The unusual darkness of the morning had driven me from my apartment early. This was my favorite spot, even more so on those lucky occasions when the trails were deserted. A recluse's paradise. I walked closer to the lighthouse, its diminutive size toy-like compared to the bridge. It wasn't any taller than the trees in Fort Washington Park, and its lantern only shone on special celebrity-filled occasions these days. The children's book had helped it get declared as a national treasure, and I remembered a single sentence taking up a full page: "Behind it lay New York City, where the people lived." That had never seemed truer as I looked around at the empty picnic tables. Mostly when I wandered there, I was wary of bicyclists flying down the paths. That day, the whole place was vacant, downright godforsaken, and I felt a thrill of ownership. Mine.
Of course, it was risky to ever have such a blasphemous thought. As soon as the city got wind of your possessiveness, she would close your go-to restaurant and put up a bank. It was a dysfunctional relationship, sure, but one that eight million residents knew all too well. I pulled a thick scarf over my nose. The calendar may have said spring, but it still felt like winter, another charming aspect of my hometown; she bullied spring, letting tulips emerge then snapping them with frost or sometimes a full-blown snowstorm. It happened every year, and yet the flowers would return, their optimism downright quixotic. To be honest, I could relate. After years of feeling useless — or feeling little at all, more accurately — I discovered that I rather liked solving cases as a private investigator. No safety net, sure, but no boss either.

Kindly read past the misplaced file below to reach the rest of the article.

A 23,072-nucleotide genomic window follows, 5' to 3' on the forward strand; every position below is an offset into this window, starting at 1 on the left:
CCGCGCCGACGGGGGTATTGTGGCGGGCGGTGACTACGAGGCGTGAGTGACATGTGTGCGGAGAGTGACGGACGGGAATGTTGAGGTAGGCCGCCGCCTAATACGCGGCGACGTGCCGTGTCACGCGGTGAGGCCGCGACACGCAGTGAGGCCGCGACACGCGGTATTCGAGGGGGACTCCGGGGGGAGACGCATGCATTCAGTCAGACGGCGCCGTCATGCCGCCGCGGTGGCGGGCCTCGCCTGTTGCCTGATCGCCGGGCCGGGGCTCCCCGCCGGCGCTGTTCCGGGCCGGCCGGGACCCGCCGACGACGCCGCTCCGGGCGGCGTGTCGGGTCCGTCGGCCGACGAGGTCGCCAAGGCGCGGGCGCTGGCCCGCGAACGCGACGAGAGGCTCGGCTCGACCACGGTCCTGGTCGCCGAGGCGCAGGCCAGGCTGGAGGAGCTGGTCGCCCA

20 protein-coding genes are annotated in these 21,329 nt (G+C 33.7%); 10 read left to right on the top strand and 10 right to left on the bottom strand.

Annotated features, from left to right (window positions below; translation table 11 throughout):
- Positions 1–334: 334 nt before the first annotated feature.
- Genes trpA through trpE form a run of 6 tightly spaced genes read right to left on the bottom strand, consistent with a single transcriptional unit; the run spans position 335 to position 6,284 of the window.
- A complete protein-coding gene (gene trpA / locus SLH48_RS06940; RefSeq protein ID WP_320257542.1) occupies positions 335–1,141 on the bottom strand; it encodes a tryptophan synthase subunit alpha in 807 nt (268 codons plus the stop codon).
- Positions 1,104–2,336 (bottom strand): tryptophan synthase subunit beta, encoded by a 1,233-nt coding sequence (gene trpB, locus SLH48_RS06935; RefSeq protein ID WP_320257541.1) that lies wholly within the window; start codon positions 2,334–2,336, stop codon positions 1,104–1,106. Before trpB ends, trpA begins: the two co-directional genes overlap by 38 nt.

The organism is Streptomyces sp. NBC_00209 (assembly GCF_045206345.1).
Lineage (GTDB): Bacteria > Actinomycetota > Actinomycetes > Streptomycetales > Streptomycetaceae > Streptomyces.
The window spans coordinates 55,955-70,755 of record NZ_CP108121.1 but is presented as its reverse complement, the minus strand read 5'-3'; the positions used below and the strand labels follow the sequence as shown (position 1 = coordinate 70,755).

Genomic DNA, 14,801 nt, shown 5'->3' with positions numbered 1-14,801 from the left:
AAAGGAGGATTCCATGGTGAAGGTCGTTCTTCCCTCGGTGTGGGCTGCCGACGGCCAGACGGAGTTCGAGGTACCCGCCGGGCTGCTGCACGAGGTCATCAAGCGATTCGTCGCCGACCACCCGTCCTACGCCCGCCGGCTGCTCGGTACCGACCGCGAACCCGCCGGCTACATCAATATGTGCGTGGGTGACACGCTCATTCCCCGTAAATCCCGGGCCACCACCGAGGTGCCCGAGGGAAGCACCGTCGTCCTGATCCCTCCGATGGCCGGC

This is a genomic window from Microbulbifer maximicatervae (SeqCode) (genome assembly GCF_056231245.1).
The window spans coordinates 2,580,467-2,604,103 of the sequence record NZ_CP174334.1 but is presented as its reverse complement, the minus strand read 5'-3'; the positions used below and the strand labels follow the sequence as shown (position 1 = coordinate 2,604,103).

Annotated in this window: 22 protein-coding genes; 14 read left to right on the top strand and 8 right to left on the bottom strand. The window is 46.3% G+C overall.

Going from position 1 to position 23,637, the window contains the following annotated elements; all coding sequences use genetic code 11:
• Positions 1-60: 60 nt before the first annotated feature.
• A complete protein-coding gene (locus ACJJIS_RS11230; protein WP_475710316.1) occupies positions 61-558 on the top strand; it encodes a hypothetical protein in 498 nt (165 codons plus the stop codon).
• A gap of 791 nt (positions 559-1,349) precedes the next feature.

My eyes watered, and my bare hands were pink. Even so, I was reluctant to break the morning's spell, and climbed up on one of the boulders for a better view. Up close, it was easy to see how well-maintained the lighthouse really was. Being called a landmark had its perks, not least of which was a fresh paint job. I had always wanted to see inside, but the gate was kept locked. As a teenager, I might have snuck in, maybe tagged my name on the side, but I followed the laws these days. Give or take a few illegal cars, a couple of incidents involving bolt cutters and duct tape.
I squinted up at the small watch room, imagining what it would have been like for a keeper to pull an overnight shift in the country's most populated city without a soul in sight. Peaceful, I decided, helping ships navigate their cargo to the docks then helping them return to sea. I blame that daydream for not noticing the arm at first, one hand dangling over the platform's edge. When I finally saw the body, I thought it was another trick of light, the strange mist making me mistake a broom for a ghost. But no, the sight was all too human, the tan flesh in sharp contrast to the bright red. Was there a darker stain as well? I yelled for help, knowing even as the words flew from my mouth that nobody would come.